Weight Loss Drugs Linked to Psychotic Episodes in Two Patients

Two American patients experienced severe psychotic episodes after taking semaglutide, a key ingredient in obesity drugs Ozempic and Wegovy. Doctors are calling for closer monitoring and thorough background checks for patients with mental health histories to prevent similar cases.

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Nitish Verma
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Weight Loss Drugs Linked to Psychotic Episodes in Two Patients

Weight Loss Drugs Linked to Psychotic Episodes in Two Patients

Two American patients, a 42-year-old woman and a 72-year-old man, experienced severe psychotic episodes, including delusions and manic behavior, after taking semaglutide, a key ingredient in the popular obesity, drugs Ozempic and Wegovy. The concerning cases have prompted doctors to call for closer monitoring of patients taking these medications and thorough background checks for those with mental health histories.

Why this matters: The widespread use of these medications, with millions of Americans potentially susceptible to severe psychiatric issues, raises concerns about the potential for a larger public health crisis. Closer monitoring and thorough background checks are crucial to preventing similar cases and ensuring the safe use of these drugs.

The 42-year-old woman, who had a history of post-traumatic stress disorder (PTSD) and bipolar 1 disorder, began experiencing delusions that she was dead and attempted to strangle herself after taking Ozempic for three weeks. Her symptoms ceased after she stopped taking the medication. The terrifying, new, side, woman 72-year-old man, described as "highly functional," became manic after six weeks on semaglutide, exhibiting behaviors such as compulsive cleaning and believing all his neighbors were dead.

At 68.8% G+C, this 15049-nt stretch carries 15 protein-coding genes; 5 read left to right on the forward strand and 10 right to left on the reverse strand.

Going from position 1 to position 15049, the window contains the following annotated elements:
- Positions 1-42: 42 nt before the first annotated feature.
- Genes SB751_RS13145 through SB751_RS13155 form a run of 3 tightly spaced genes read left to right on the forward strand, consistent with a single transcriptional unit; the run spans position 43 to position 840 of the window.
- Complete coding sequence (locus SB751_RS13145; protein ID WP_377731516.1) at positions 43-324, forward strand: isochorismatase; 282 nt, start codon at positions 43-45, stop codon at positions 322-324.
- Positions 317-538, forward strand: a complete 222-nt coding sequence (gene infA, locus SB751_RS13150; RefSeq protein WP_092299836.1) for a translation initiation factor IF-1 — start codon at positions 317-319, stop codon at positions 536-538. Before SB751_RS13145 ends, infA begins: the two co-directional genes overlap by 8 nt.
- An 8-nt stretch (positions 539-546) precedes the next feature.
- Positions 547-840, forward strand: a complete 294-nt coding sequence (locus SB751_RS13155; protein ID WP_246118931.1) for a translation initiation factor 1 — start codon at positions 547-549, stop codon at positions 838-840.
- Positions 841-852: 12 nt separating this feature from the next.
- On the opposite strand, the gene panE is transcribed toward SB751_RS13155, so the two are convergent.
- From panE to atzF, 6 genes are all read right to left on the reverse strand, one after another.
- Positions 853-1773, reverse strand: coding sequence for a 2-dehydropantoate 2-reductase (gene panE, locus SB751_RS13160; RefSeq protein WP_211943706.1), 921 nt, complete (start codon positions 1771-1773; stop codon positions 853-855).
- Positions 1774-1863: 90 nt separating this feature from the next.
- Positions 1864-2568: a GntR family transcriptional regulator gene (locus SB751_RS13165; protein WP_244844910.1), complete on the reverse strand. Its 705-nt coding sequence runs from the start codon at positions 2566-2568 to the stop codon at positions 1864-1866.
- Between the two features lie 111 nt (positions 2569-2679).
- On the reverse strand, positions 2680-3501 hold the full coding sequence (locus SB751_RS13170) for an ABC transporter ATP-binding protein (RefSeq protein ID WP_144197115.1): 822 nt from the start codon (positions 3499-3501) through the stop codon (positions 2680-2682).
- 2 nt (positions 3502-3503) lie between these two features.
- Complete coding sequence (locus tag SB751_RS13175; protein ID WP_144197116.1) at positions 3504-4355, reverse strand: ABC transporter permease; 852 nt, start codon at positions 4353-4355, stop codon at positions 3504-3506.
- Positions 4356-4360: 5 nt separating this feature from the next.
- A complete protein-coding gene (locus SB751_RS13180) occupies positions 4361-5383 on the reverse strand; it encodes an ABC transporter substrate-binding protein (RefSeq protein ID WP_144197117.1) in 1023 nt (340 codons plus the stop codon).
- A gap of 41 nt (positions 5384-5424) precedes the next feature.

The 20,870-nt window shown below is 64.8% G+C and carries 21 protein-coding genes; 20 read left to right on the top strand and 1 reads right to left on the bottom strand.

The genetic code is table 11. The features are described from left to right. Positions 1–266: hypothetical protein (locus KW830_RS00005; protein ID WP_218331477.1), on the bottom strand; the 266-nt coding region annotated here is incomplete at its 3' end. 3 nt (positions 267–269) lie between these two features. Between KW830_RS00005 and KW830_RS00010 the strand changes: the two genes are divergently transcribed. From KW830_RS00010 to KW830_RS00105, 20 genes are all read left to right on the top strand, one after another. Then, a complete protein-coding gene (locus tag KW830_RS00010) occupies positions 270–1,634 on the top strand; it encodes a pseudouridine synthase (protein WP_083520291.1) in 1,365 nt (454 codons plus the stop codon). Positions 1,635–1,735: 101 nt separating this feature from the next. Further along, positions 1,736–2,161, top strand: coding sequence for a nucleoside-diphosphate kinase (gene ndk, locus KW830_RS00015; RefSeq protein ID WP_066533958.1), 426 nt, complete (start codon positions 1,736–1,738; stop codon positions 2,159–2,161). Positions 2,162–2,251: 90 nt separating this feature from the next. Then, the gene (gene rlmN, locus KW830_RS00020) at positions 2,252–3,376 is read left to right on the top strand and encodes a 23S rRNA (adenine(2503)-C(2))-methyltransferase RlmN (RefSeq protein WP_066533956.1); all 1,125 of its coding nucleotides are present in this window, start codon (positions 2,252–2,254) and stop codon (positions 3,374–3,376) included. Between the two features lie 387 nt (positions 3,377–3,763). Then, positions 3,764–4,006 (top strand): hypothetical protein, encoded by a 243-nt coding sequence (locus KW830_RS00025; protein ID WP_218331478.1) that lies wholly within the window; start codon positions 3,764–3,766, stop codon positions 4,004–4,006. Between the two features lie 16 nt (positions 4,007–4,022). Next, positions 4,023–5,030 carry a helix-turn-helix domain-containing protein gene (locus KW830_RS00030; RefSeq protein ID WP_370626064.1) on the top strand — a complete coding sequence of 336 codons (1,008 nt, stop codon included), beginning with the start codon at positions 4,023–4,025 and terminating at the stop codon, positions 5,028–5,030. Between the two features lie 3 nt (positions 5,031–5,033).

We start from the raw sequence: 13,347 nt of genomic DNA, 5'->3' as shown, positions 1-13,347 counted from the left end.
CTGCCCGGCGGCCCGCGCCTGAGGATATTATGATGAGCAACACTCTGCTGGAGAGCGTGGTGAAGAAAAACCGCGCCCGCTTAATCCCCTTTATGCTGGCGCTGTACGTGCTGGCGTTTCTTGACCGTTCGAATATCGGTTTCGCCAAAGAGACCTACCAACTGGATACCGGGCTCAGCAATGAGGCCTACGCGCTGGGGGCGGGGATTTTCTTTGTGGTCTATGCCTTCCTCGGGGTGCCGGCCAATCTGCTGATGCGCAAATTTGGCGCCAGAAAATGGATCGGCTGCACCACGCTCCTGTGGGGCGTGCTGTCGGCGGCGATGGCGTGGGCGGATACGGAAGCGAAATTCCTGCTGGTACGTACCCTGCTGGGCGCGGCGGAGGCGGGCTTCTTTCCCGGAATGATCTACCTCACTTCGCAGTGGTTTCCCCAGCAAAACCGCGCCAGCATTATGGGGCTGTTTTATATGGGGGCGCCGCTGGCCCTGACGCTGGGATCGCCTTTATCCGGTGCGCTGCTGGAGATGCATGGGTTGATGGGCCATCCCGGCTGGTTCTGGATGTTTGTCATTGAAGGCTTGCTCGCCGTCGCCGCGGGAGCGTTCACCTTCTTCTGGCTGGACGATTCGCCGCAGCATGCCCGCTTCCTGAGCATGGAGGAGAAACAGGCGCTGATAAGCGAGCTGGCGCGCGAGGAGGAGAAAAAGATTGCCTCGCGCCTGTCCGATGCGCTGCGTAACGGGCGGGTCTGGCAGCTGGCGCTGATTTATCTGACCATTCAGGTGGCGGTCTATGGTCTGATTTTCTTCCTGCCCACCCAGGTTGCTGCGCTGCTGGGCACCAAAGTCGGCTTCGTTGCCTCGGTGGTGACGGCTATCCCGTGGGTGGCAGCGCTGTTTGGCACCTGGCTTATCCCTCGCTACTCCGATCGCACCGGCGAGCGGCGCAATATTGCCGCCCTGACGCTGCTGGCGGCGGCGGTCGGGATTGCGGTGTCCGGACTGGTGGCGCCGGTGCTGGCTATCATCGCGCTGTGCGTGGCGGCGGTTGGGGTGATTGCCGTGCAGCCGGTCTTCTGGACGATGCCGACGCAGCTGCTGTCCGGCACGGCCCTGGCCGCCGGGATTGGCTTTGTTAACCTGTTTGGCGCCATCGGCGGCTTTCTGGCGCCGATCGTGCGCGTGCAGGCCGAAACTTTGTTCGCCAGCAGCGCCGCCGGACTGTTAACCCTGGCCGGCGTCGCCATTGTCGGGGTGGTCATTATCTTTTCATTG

Dr. Shahan Syed, from Bergen New Bridge Medical Center in New Jersey, warned that the widespread prescribing of these medications could lead to more cases of severe psychiatric issues. "I suspect we will unfortunately see many more cases like this, if only because prescribing these drugs is so common," terrifying, side Dr. Syed said. He emphasized the need for healthcare providers to conduct thorough background and family history checks to gauge patients' risk, especially those with mental health histories.

Semaglutide works on receptors in the brain involved in appetite regulation, which can influence the activity of other neurotransmitters involved in mood, such as serotonin and dopamine. Altering levels of these neurotransmitters can contribute to manic symptoms and mood instability. The FDA found no evidence that Ozempic and similar drugs cause suicidal thoughts after conducting "detailed reviews." However, the labels of these drugs do not include warnings or contraindications for people with bipolar disorder, which could worsen depression or manic episodes.

A new KFF poll found that one in eight American adults have used the new obesity drugs, meaning millions could be susceptible to potentially severe psychiatric issues. Dr. Syed urged healthcare providers to monitor patients closely, especially those with mental health histories, and to add warnings for people with certain psychiatric conditions, including bipolar disorder. "I would really like all healthcare providers — irrespective of psychiatry — neurology, endocrine, to do a thorough family history and psychiatric history," Dr. Syed emphasized.